PIMA COUNTY, ARIZONA - The Pima County Board of Supervisors today at an emergency meeting took several actions intended to help get better control of the spread of COVID-19 in Pima County.
The actions include:
Further mandating the wearing of masks throughout the county and asking all County jurisdictions and law enforcement agencies to assist in enforcement. The board included a $50 civil fine for failing to adhere to the mask mandate. The board cited success in reducing cases after the board initially made masks mandatory in Pima County during the month of July.
Revised requirements for restaurants and some public pools to allow only one incidence of failure to follow the protection measures before facing repercussions from the Health Department. These repercussions can include suspension of their operating permit depending on the severity of the infractions.
Imposed COVID Compliance deposit for anyone wishing to hold an event with more than 50 people. The deposit fee starts at $1,000 and increases depending on the size of the proposed event. Organizers would be entitled to receive the full deposit back should the mitigation practices in their event plan be fulfilled.
Mandatory reporting to the health department by businesses of employees who notify them of a positive COVID test. In numerous instances, the Health Department has identified outbreaks at businesses only after completing contact-tracing investigations. This action will allow infectious disease investigators to help businesses earlier in an outbreak in order to provide guidance, education, and support to businesses to better protect their staff and the public.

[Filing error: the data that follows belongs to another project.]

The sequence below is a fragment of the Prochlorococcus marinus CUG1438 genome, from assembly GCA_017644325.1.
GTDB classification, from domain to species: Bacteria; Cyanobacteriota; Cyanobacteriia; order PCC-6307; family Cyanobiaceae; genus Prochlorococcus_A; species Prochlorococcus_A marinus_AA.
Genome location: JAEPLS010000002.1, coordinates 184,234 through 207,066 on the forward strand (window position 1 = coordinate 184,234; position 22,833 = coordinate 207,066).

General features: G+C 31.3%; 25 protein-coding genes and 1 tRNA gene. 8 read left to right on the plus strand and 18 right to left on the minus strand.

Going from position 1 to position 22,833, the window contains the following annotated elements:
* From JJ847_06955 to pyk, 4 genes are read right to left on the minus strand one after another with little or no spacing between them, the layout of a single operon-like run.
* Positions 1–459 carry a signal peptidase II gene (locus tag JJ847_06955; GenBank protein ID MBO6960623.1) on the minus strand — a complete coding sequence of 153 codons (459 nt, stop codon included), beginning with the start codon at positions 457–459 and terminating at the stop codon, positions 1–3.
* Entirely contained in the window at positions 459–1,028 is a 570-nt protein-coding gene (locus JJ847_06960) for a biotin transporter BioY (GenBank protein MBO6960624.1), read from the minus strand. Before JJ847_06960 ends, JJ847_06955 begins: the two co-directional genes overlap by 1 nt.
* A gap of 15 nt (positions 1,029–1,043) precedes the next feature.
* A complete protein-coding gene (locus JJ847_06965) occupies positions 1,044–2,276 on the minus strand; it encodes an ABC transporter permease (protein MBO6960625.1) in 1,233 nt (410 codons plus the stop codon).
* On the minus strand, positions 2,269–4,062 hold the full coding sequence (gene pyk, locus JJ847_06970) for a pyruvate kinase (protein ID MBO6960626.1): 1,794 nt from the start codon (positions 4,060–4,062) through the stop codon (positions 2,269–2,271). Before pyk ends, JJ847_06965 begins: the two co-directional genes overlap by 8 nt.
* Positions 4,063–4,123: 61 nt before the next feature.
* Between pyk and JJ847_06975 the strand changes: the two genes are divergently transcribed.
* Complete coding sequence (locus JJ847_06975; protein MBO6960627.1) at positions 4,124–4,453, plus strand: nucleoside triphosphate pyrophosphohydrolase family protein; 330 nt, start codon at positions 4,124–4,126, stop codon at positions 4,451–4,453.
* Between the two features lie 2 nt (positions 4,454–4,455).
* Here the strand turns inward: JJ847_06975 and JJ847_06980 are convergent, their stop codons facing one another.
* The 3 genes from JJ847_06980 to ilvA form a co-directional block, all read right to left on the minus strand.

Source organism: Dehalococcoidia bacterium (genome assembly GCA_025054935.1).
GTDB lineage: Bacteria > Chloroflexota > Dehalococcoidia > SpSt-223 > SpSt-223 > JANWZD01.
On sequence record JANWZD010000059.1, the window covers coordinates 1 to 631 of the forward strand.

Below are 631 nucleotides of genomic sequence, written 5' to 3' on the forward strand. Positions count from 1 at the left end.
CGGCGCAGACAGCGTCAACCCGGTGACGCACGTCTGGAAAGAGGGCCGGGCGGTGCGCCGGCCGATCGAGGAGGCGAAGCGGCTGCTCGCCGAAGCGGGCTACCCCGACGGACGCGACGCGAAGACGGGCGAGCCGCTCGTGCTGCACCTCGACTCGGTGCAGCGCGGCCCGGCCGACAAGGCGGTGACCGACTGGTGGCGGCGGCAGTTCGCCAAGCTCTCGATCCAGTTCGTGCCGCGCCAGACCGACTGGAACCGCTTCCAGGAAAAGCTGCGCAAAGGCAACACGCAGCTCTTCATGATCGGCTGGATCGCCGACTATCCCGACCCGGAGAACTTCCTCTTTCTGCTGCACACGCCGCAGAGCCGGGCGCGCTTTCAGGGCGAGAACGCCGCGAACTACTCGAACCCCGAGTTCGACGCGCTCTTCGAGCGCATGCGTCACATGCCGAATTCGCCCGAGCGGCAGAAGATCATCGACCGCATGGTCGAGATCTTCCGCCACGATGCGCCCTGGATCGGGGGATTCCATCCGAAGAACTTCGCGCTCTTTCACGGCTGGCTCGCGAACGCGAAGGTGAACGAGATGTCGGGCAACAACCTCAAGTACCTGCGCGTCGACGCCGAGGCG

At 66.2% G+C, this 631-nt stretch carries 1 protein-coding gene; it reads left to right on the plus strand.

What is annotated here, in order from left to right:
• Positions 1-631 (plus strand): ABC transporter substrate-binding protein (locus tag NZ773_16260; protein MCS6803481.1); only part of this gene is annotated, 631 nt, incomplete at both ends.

Endorsed the Health Department’s Public Health Advisory issued Dec. 3, calling for numerous voluntary mitigation measures. The Health Advisory measures include:
Continuing the voluntary 10 p.m. to 5 a.m. curfew, intended to curb evening social gatherings at bars and parties in order to limit and discourage activities where spreading COVID-19 are much higher and where adherence to strategies like wearing masks and keeping physical distance from others is less likely. Outside of their jobs, people are much more likely to be engaging in social, indoor activities and gathering in groups late in the day. The voluntary curfew is focused on reducing these activities in order to limit the spread of the virus.
After two weeks, the board may use the COVID-19 cases per 100,000 residents and percent positivity metrics reported weekly by the Health Department to determine if the curfew should be made mandatory going forward.
A Shelter in Place recommendation that asks all County residents to remain at home as much as they can and only venture out for essential travel, such as to their jobs, medical appointments or groceries. People over 65 and who have medical vulnerabilities are strongly encouraged to follow this request.
“My hope is none of these measures taken today will need to be enforced because the people of Pima County, when facing this historic public health crisis, will make the right choice to protect themselves, the elderly, the sick, the vulnerable, their families, their neighbors, their coworkers and their classmates,” said Pima County Board of Supervisors Chairman Ramón Valadez.
“We will get back to living our normal, everyday lives sooner by wearing a mask if you have to go out or if you have family over to your house. Stay distanced from others, avoid gatherings, including gatherings of family. Wash your hands. Let’s stop the spread of this terrible disease.“
The measures adopted today are effective immediately.
More information about these actions is available in the December 4, 2020 Special Meeting Memo to the Board of Supervisors.